Finding Hope: Following up after a crisis can make all the difference

  • Aftercare coordinator Shannon Murano sits for a portrait at New Hampshire Hospital in Concord on Wednesday, Aug. 8, 2018. (ELIZABETH FRANTZ / Monitor staff) ELIZABETH FRANTZ

  • Aftercare coordinator Shannon Murano sits for a portrait at New Hampshire Hospital in Concord on Wednesday, Aug. 8, 2018. (ELIZABETH FRANTZ / Monitor staff) ELIZABETH FRANTZ

  • Aftercare coordinator Shannon Murano flips through papers in her office at New Hampshire Hospital in Concord on Wednesday, Aug. 8, 2018. (ELIZABETH FRANTZ / Monitor staff) ELIZABETH FRANTZ—Monitor staff

  • A zero suicide lanyard hand hangs in the office of aftercare coordinator Shannon Murano at New Hampshire Hospital in Concord on Wednesday, Aug. 8, 2018. (ELIZABETH FRANTZ / Monitor staff) ELIZABETH FRANTZ—Monitor staff

  • Aftercare coordinator Shannon Murano flips through papers in her office at New Hampshire Hospital in Concord on Wednesday, Aug. 8, 2018. (ELIZABETH FRANTZ / Monitor staff) ELIZABETH FRANTZ—Monitor staff

Monitor staff
Published: 10/22/2018 6:15:49 PM

Shannon Murano is a planner.

When Murano, the aftercare coordinator for New Hampshire Hospital, visits families after children are discharged following suicide attempts, she looks for anything that could help them in a crisis.

Research suggests two methods can be used to keep individuals at risk for suicide safe in the short-term: Remove anything from the home that a child could use to harm themselves, and create a safety plan.

Experts say many suicide attempts are impulsive decisions made during temporary crises. If an individual has the safety net of these protections in place, they are less likely to make an extreme decision when feeling vulnerable.

Safety planning

When a person is in a crisis, it can be difficult to think clearly enough to identify ways to calm down or seek help.

A safety plan, or a comprehensive list of warning signs, coping strategies and resources, can point a person in the right direction.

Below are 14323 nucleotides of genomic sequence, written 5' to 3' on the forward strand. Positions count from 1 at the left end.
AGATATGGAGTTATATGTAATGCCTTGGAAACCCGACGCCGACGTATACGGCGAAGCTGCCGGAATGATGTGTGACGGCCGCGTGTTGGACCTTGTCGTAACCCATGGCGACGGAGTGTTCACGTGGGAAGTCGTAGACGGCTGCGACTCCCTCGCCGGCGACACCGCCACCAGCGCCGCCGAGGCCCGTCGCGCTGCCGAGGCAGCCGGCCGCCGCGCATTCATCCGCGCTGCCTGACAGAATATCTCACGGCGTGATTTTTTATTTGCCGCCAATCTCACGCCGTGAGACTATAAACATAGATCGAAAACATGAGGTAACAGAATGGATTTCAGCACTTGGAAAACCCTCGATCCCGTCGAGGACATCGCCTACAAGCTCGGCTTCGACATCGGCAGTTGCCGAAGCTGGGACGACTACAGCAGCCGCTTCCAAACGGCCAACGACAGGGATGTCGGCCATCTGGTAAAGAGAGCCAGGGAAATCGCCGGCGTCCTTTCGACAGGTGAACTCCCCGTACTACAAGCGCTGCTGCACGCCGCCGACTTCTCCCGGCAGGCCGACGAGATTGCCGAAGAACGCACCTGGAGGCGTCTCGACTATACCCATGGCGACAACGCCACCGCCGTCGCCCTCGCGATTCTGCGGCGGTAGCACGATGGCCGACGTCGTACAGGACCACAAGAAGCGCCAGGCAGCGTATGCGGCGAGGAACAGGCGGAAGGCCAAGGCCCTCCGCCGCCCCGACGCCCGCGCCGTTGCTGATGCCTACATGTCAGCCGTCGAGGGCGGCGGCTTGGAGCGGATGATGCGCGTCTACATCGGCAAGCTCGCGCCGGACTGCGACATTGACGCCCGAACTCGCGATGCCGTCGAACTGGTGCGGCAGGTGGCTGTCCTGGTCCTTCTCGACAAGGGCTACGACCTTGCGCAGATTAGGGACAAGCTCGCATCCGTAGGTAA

“It’s all about, ‘If I’m not feeling so hot, what can I do in the moment to get me through?’ ” Murano said.

Safety plans typically include emergency contacts and suggestions for activities that could calm an individual and make them feel safe, like exercise or watching a movie. It lists the potential warning signs that an individual might be a danger to themselves – such as isolation, feelings of depression and increased, severe panic attacks.

A safety plan can be a physical document, or something kept digitally. There are also several apps for safety planning – such as “MY3” safety planning – that you can keep on your phone and email to anyone you want to have it.

“We always talk about putting the safety plan in a place that’s readily accessible,” Murano said. “I know sometimes I’ll go to the doctor’s and I get paperwork and put it in a drawer. It’s really important to have that when you need it.”

Lethal means safety

Ninety percent of people who attempt suicide and survive do not go on to die by suicide later. Removing an individual’s access to medication, firearms and sharp objects is a proven method to reduce a person’s risk during a sensitive time.

“Oftentimes, the decision to make an attempt comes on very quickly,” said Elaine Frank of the Injury Prevention Center at Children’s Hospital at Dartmouth. “Especially for those who have attempted before – whether it’s a break up with a girlfriend, or they failed an important test at school, it can bring up those feelings of hopelessness.”

“The common phrase is that putting time and distance between a suicidal person and lethal means can save their lives,” Frank said.

Clinicians are not always trained to ask about lethal means – so it’s important to be proactive about removing them when possible, Frank said.

Remove expired or unused medications, keep small quantities of those medications the family needs on hand and lock up the rest.

For firearms, the safest option is temporarily removing the gun from the home, and storing it either with a friend or relative. Other places where a person can bring firearms is the police station, or a gun shop or shooting range.

If removing the gun is not possible, buying a lock or changing the lock’s combination are also possibilities. A person could also disassemble the gun, and store a critical part like the slide or firing pin locked or away from home.

In New Hampshire, firearms are of particular risk because they are very lethal and accessible. People tend to use methods that are familiar when they decide to take their lives.

“You don’t have an opportunity to change your mind once you pull the trigger – there’s very little opportunity for rescue,” Frank said.

Frank said that as uncomfortable as it can be to go through the process of lethal means removal, it can be a life-saving step.

“Parents will say to me, ‘I don’t want to give them the idea that we don’t trust them.’ It isn’t that you don’t trust them, it’s that you care about them enough to take some protective steps to keep them safe.”

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If you or someone you know might be at risk for suicide, contact The National Suicide Prevention Lifeline 24/7 at 1-800-273-8255.

For additional resources, visit NAMI New Hampshire's Connect Program at www.theconnectprogram.org.




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